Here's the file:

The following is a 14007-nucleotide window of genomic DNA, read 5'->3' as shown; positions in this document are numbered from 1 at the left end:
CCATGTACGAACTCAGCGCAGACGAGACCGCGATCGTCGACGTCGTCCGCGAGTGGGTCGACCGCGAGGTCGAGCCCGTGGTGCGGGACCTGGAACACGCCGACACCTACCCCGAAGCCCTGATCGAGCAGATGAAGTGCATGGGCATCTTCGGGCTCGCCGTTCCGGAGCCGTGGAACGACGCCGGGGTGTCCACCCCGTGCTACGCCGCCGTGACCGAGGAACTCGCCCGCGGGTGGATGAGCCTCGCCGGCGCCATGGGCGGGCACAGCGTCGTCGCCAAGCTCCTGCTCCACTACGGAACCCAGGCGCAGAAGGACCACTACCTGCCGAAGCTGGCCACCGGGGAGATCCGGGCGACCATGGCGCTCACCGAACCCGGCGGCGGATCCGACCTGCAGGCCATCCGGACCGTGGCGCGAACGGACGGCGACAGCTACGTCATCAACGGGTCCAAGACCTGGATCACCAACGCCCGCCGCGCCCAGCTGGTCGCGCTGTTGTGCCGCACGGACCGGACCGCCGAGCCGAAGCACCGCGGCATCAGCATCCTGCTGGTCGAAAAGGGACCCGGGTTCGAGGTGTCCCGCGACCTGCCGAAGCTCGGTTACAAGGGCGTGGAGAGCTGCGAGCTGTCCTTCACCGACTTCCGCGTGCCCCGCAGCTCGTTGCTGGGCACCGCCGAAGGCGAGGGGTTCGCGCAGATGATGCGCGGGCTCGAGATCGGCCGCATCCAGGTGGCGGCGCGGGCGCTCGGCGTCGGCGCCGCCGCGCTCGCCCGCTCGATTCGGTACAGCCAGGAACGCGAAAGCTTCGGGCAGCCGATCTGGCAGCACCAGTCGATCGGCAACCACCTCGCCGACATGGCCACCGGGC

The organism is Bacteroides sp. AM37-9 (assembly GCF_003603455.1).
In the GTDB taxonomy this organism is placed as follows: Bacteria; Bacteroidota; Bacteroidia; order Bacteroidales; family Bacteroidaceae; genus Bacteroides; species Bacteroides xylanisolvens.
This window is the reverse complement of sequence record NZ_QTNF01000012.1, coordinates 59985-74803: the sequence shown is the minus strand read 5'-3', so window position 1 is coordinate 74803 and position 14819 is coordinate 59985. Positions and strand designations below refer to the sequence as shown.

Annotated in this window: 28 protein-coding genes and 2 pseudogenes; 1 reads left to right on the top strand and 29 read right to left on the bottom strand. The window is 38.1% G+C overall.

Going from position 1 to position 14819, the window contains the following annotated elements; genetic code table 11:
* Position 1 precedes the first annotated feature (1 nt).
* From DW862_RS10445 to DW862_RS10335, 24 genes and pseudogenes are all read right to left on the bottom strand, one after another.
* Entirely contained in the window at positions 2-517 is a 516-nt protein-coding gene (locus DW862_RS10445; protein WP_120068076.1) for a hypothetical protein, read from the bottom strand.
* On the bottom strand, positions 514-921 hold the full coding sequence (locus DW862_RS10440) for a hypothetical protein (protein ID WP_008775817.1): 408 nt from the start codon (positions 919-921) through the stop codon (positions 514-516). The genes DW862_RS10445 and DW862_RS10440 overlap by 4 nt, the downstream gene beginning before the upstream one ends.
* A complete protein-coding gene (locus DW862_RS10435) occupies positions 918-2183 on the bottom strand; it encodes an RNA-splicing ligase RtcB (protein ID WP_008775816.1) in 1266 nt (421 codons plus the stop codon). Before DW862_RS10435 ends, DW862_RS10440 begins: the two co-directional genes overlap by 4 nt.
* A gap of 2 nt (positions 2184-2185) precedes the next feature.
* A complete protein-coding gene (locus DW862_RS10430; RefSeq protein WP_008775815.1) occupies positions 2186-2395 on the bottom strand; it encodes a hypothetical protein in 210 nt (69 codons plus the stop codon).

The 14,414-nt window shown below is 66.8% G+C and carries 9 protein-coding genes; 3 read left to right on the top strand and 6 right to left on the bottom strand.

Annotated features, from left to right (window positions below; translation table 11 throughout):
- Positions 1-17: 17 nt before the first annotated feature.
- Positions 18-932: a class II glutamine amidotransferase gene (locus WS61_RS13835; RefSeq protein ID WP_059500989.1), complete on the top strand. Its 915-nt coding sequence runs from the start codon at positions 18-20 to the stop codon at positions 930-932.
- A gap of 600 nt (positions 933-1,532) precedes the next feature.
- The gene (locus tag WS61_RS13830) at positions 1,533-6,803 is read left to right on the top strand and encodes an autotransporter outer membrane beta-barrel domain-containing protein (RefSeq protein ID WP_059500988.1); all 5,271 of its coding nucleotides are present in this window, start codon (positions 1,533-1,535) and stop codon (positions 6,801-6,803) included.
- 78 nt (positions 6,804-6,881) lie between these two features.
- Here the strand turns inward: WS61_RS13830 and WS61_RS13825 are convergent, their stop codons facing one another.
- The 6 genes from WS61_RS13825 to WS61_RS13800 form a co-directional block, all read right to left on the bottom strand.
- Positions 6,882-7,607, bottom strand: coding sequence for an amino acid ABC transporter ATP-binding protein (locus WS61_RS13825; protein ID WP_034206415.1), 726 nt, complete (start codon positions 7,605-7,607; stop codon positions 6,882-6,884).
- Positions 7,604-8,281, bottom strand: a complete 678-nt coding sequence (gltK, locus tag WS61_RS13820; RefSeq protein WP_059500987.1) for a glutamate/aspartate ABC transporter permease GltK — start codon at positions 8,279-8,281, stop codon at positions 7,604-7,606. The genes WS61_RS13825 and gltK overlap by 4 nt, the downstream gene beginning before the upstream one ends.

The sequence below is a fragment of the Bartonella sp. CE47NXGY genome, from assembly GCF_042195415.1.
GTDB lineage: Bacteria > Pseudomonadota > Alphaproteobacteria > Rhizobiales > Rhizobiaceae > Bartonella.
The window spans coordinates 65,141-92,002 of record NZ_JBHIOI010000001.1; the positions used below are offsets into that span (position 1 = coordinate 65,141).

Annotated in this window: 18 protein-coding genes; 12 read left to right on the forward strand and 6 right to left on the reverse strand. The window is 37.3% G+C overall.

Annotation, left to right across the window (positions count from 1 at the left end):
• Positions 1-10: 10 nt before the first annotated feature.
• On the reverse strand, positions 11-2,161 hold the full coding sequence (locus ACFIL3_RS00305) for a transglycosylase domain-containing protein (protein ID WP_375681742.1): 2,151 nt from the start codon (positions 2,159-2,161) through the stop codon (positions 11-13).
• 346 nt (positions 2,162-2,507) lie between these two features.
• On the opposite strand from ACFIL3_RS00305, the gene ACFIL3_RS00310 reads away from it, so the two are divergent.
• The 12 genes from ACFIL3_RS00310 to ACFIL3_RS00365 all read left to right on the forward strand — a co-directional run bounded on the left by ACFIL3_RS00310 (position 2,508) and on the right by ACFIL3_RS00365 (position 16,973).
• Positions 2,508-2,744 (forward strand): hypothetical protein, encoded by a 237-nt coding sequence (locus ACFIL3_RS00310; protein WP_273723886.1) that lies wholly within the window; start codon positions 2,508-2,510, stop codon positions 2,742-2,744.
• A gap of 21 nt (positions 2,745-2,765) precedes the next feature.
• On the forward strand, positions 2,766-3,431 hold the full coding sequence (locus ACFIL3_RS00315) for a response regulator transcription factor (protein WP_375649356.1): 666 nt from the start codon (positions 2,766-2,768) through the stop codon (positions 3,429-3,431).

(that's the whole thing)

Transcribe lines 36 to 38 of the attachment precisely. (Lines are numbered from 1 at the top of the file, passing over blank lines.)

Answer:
• Positions 2,508-2,744 (forward strand): hypothetical protein, encoded by a 237-nt coding sequence (locus ACFIL3_RS00310; protein WP_273723886.1) that lies wholly within the window; start codon positions 2,508-2,510, stop codon positions 2,742-2,744.
• A gap of 21 nt (positions 2,745-2,765) precedes the next feature.
• On the forward strand, positions 2,766-3,431 hold the full coding sequence (locus ACFIL3_RS00315) for a response regulator transcription factor (protein WP_375649356.1): 666 nt from the start codon (positions 2,766-2,768) through the stop codon (positions 3,429-3,431).